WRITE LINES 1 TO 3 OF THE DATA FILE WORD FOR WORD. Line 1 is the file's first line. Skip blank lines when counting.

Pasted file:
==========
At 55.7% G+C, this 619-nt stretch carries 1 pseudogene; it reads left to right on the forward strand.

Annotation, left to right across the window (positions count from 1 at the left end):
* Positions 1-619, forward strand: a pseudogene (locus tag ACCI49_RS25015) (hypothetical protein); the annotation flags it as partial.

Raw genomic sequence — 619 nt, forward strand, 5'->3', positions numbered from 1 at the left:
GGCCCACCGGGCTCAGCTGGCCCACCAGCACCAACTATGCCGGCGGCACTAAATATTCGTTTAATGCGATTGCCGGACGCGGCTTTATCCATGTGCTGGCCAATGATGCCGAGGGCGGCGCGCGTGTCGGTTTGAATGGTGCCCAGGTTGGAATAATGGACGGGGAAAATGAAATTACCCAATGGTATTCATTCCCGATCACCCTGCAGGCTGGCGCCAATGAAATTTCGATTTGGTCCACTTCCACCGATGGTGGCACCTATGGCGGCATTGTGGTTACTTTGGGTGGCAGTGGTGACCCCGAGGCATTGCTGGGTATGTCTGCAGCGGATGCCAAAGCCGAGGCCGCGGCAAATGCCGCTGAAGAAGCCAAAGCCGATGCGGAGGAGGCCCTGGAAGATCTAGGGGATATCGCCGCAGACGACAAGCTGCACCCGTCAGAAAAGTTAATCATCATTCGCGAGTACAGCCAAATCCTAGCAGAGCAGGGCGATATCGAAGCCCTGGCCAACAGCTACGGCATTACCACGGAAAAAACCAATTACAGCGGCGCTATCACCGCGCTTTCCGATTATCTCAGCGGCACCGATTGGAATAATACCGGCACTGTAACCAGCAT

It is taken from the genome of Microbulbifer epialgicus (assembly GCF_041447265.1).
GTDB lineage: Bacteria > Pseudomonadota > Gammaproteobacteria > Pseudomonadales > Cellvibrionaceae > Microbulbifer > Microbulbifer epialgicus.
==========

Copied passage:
At 55.7% G+C, this 619-nt stretch carries 1 pseudogene; it reads left to right on the forward strand.

Annotation, left to right across the window (positions count from 1 at the left end):
* Positions 1-619, forward strand: a pseudogene (locus tag ACCI49_RS25015) (hypothetical protein); the annotation flags it as partial.